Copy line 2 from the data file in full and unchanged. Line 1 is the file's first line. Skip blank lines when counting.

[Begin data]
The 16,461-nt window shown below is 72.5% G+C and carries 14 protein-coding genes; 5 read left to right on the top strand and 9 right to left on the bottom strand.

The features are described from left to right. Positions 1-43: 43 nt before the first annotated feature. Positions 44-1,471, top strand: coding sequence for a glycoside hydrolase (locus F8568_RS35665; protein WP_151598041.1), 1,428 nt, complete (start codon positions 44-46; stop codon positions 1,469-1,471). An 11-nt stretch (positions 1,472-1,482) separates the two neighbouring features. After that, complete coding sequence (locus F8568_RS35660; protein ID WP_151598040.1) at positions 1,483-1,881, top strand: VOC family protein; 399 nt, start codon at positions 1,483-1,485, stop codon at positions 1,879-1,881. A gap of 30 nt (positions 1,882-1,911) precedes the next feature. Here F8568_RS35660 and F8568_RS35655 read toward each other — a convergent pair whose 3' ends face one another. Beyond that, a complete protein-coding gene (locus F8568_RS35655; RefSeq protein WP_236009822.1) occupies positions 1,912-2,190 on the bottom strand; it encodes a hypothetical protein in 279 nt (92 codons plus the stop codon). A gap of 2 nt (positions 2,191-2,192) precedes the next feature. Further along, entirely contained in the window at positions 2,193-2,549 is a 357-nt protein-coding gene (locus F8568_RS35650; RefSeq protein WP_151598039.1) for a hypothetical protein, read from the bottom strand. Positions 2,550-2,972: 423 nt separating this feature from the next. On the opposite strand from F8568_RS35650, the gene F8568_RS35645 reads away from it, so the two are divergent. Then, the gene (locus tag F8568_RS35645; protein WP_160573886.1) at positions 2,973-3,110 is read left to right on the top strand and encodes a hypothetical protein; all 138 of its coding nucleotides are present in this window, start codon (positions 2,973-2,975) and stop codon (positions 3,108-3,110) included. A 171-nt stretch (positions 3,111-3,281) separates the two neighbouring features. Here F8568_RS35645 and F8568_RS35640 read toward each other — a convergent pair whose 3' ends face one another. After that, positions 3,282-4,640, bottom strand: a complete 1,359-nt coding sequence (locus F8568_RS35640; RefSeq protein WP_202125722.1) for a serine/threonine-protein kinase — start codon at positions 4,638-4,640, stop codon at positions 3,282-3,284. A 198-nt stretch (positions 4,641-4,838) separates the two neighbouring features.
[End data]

The features are described from left to right. Positions 1-43: 43 nt before the first annotated feature. Positions 44-1,471, top strand: coding sequence for a glycoside hydrolase (locus F8568_RS35665; protein WP_151598041.1), 1,428 nt, complete (start codon positions 44-46; stop codon positions 1,469-1,471). An 11-nt stretch (positions 1,472-1,482) separates the two neighbouring features. After that, complete coding sequence (locus F8568_RS35660; protein ID WP_151598040.1) at positions 1,483-1,881, top strand: VOC family protein; 399 nt, start codon at positions 1,483-1,485, stop codon at positions 1,879-1,881. A gap of 30 nt (positions 1,882-1,911) precedes the next feature. Here F8568_RS35660 and F8568_RS35655 read toward each other — a convergent pair whose 3' ends face one another. Beyond that, a complete protein-coding gene (locus F8568_RS35655; RefSeq protein WP_236009822.1) occupies positions 1,912-2,190 on the bottom strand; it encodes a hypothetical protein in 279 nt (92 codons plus the stop codon). A gap of 2 nt (positions 2,191-2,192) precedes the next feature. Further along, entirely contained in the window at positions 2,193-2,549 is a 357-nt protein-coding gene (locus F8568_RS35650; RefSeq protein WP_151598039.1) for a hypothetical protein, read from the bottom strand. Positions 2,550-2,972: 423 nt separating this feature from the next. On the opposite strand from F8568_RS35650, the gene F8568_RS35645 reads away from it, so the two are divergent. Then, the gene (locus tag F8568_RS35645; protein WP_160573886.1) at positions 2,973-3,110 is read left to right on the top strand and encodes a hypothetical protein; all 138 of its coding nucleotides are present in this window, start codon (positions 2,973-2,975) and stop codon (positions 3,108-3,110) included. A 171-nt stretch (positions 3,111-3,281) separates the two neighbouring features. Here F8568_RS35645 and F8568_RS35640 read toward each other — a convergent pair whose 3' ends face one another. After that, positions 3,282-4,640, bottom strand: a complete 1,359-nt coding sequence (locus F8568_RS35640; RefSeq protein WP_202125722.1) for a serine/threonine-protein kinase — start codon at positions 4,638-4,640, stop codon at positions 3,282-3,284. A 198-nt stretch (positions 4,641-4,838) separates the two neighbouring features.